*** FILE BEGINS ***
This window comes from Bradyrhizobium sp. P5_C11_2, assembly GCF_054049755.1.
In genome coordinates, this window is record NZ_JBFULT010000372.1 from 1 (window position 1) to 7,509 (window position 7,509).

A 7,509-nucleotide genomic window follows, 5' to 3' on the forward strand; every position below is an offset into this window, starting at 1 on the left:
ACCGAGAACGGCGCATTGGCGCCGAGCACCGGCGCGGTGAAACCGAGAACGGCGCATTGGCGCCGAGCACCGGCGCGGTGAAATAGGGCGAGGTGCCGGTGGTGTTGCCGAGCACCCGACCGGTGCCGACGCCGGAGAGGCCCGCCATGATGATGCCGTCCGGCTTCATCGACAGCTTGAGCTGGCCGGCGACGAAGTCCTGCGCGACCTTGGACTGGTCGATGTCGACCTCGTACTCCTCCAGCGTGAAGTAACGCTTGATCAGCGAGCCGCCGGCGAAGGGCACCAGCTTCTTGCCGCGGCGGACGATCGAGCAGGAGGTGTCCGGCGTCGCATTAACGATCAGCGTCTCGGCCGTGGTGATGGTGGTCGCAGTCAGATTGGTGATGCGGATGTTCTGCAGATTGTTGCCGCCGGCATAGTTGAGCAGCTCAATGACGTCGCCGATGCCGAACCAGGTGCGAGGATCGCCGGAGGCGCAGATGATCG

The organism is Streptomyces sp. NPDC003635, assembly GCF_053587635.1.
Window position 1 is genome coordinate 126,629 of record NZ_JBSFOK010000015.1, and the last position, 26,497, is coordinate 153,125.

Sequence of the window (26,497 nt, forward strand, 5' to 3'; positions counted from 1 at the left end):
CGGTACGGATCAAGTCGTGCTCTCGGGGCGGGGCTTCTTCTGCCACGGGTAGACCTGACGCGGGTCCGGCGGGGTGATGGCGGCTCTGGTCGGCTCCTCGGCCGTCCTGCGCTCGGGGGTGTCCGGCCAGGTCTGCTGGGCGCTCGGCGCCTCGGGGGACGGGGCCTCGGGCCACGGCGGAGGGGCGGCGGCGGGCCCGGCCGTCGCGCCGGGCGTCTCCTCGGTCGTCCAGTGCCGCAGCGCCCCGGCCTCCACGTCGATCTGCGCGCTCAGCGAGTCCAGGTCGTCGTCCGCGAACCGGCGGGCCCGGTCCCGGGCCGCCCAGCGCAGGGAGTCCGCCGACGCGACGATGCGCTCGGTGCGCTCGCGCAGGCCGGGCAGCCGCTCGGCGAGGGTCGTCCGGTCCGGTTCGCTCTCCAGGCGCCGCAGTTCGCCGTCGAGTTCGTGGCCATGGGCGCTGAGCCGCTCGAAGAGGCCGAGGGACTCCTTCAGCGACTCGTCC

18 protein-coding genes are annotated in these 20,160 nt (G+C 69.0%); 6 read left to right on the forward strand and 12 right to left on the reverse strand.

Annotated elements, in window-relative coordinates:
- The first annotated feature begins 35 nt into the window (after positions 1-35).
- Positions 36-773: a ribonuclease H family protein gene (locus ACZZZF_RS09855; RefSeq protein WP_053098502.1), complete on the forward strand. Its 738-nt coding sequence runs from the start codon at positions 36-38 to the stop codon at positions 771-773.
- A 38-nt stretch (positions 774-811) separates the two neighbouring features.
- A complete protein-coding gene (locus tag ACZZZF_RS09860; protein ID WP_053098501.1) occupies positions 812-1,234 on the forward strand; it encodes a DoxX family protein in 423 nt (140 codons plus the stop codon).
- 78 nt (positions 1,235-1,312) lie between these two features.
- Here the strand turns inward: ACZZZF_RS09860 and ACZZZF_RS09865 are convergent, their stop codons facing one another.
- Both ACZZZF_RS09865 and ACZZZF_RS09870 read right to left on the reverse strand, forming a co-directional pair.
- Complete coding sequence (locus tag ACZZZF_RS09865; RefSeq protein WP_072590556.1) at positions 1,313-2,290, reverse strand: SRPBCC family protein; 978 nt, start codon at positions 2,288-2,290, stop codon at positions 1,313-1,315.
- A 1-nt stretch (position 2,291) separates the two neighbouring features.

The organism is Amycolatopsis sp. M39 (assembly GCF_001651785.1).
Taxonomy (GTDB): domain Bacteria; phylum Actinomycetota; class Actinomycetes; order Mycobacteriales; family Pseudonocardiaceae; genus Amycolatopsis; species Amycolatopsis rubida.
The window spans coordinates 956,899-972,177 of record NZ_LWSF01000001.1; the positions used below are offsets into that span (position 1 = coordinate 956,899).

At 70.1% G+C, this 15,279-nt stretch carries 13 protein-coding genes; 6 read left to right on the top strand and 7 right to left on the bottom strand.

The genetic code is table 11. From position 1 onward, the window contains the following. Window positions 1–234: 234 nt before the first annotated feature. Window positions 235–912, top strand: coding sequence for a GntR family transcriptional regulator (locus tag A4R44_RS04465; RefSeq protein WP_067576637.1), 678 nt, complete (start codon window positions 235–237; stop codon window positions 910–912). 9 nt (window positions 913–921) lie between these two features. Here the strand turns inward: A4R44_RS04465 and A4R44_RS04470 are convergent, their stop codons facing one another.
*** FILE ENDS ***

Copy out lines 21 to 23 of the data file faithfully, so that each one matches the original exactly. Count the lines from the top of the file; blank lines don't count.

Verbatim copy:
Taxonomy (GTDB): domain Bacteria; phylum Actinomycetota; class Actinomycetes; order Mycobacteriales; family Pseudonocardiaceae; genus Amycolatopsis; species Amycolatopsis rubida.
The window spans coordinates 956,899-972,177 of record NZ_LWSF01000001.1; the positions used below are offsets into that span (position 1 = coordinate 956,899).

At 70.1% G+C, this 15,279-nt stretch carries 13 protein-coding genes; 6 read left to right on the top strand and 7 right to left on the bottom strand.